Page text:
Application Deployment Automation: Update With A Single Command
Deployment automation allows the software to be transferred from the test environment to the production environment – and vice versa – through automated processes: in this way, repeatable and reliable deployments are obtained for the entire application distribution cycle. This functionality is part of the typical DevOps concept of the CI / CD pipeline and refers precisely to the continuous deployment of artifacts.
This allows you to update the development, certification and production environments with a single command, favoring the speed and efficiency of the deployment. In a development model that does not follow the logic of DevOps, developers have to wait for feedback from the Operations department, with consequent slowdowns in the development process and delivery delays.
With The Nonstop Arrangement Notwithstanding, It Is Feasible To
- Release new features faster and more frequently;
- Test whether new features work as they should via unit or integration tests integrated into the deployment process. With the ability to set code coverage constraints and preventive deployment blocking;
- Deploy the application in a natural environment and monitor its behavior when it interacts with other tools and dependencies, allowing the identification of even the most difficult bugs to intercept;
- Work with automated tasks and reduce manual work, reducing error minimization rate and project cost.
DevOps Deployment Automation: Fewer Errors, Maximum Speed
The CD pipeline and deployment automation is divided into several phases:
- compilation queues;
- Unit tests;
- Code analysis;
- Installer creation.
If these steps are completed successfully, the executables are packaged into files stored in an artifact repository for later use. With automatic deployment, the quality of the test directly affects the quality of the releases: this is why its adoption primarily involves a change in the approach to software development.
The software distribution process is subject to several errors. Deployment is a process usually controlled by a shell script. There are often 15-20 different scripts created and managed manually by the developers. When an update is required, the time needed to ensure everything runs smoothly could be significant, albeit essential, to avoid incurring low performance or any blocks.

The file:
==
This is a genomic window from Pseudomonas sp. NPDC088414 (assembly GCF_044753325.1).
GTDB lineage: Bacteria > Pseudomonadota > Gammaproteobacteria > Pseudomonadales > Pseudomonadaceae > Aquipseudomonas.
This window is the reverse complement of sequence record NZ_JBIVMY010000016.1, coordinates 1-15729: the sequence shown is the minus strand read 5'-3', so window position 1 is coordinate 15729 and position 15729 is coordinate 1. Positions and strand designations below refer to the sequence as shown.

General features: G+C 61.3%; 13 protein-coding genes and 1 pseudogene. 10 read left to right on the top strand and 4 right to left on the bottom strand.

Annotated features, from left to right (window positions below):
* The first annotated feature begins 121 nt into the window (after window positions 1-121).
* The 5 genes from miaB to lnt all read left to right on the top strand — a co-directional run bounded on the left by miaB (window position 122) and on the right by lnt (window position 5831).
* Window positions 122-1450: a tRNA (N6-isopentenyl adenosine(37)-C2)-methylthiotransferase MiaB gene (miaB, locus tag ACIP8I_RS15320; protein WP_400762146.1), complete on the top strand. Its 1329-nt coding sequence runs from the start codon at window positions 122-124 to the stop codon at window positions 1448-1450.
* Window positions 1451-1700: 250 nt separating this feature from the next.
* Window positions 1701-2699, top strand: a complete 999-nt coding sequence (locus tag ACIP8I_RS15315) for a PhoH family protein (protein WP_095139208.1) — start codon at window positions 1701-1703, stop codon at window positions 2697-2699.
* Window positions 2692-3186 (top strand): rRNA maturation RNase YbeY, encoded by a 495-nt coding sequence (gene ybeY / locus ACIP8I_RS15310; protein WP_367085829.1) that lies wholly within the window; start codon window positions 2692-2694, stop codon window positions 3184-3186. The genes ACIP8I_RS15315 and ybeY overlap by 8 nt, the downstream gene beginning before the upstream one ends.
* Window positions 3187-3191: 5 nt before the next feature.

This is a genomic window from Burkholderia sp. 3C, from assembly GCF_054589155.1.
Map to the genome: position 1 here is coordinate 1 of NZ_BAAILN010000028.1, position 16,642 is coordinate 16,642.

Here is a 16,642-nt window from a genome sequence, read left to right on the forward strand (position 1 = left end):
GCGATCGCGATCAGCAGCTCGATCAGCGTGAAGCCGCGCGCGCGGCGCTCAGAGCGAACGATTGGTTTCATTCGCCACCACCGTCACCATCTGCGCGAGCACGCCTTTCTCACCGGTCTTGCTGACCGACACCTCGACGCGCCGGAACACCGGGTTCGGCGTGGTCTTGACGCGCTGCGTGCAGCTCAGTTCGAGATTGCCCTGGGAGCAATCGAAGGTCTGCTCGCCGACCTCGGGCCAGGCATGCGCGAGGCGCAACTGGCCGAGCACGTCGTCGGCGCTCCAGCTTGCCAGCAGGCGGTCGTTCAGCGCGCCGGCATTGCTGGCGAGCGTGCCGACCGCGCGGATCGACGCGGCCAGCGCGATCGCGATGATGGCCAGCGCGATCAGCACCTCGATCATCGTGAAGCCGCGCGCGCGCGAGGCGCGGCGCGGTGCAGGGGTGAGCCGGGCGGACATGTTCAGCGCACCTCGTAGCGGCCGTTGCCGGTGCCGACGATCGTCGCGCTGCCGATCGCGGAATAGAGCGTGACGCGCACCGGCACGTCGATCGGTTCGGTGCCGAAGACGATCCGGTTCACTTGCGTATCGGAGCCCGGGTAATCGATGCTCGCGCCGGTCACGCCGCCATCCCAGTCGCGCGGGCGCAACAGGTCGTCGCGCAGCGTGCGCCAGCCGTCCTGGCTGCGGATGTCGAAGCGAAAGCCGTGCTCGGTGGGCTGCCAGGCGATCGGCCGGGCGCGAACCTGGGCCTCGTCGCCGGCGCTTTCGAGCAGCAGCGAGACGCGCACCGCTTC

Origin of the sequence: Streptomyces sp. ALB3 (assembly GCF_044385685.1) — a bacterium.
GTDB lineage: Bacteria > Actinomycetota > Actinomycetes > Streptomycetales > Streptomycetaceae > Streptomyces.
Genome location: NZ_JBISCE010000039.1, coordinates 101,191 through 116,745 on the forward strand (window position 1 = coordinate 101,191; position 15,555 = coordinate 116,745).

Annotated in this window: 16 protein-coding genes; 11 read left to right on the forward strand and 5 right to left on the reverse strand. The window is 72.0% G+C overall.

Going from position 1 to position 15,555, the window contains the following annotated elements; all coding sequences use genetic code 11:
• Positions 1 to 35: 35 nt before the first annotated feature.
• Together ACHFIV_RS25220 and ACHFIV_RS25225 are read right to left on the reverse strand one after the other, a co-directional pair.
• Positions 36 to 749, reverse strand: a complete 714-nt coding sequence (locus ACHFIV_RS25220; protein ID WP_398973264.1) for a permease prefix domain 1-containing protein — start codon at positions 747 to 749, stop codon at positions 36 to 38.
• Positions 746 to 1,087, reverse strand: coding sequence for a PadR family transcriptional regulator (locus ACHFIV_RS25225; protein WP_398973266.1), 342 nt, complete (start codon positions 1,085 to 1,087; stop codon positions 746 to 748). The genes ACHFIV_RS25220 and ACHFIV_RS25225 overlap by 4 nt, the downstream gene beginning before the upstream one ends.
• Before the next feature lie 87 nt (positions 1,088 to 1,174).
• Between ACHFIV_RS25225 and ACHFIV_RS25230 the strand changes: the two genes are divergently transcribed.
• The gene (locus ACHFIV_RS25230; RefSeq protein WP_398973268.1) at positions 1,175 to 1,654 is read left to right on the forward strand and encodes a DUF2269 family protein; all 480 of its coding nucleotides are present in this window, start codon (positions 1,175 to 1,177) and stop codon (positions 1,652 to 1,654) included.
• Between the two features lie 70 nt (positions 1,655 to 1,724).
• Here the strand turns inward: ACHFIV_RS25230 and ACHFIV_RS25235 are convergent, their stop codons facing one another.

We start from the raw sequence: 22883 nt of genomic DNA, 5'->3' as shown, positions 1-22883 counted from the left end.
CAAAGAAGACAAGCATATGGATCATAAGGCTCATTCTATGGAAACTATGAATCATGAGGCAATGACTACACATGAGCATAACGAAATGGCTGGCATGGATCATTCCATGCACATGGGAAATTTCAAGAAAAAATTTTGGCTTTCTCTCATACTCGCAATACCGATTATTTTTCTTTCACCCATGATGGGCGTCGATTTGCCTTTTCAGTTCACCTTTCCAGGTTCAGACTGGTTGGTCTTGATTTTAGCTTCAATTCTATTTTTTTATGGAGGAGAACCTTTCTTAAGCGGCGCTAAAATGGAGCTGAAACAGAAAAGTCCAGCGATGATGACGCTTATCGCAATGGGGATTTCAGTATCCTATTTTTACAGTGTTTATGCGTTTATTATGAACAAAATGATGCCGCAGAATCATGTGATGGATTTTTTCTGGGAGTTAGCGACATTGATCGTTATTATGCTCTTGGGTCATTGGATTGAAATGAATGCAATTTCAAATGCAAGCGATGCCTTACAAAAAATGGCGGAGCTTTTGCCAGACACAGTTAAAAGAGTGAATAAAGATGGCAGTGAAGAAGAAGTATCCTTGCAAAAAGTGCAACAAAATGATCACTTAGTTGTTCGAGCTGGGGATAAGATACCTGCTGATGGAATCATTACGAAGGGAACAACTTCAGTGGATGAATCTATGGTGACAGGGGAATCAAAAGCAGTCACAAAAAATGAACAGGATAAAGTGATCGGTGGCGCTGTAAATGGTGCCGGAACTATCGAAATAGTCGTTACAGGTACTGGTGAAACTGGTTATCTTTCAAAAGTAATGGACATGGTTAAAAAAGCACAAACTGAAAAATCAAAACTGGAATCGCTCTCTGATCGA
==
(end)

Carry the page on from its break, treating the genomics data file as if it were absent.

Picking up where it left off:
With A Continuous Distribution Instead
- automated implementations are faster than manual ones;
- nothing is taken for granted;
- percentage of risk on the safety side reduced to a minimum;
- Lower costs due to more efficient work of developers;
- Faster MTTR (Mean Time To Repair) thanks to automatic rollback.
Software Deployment Automation Tools
There are several tools on the market for the construction and management of pipelines and, therefore, deployment automation, including open-source. The most used among the available solutions is undoubtedly Jenkins which runs containers and plug-ins, such as Apache Tomcat. Over 1700 plug-ins enrich the software integration, automation and distribution processes and provide a customizable environment. Being a tool that has been around for several years, it is suitable for legacy technologies and supports cloud-native applications.
GitLab, available on-premise and in the cloud, works exclusively with its repository system. It offers continuous distribution, manual distribution verification and rollback, fine-grained RBAC, comprehensive audit trails, and proprietary secrets management. Automatic deployment is included in continuous integration solutions, representing the second step of the CI / CD pipeline. The continuous integration process is undoubtedly more mature than the deployment and delivery part, but the platforms typically include both.
Container Deployment Automation
It is good that the company first containerised the applications to obtain better results from deployment automation and, generally, from DevOps pipelines. CI / CD pipelines work much better with containerized applications. A container takes only a few seconds to start up and responds to the innovation needs of automation via a channel. Containerized applications don’t use as many resources as virtual machines, are faster, don’t require installation, and are highly portable.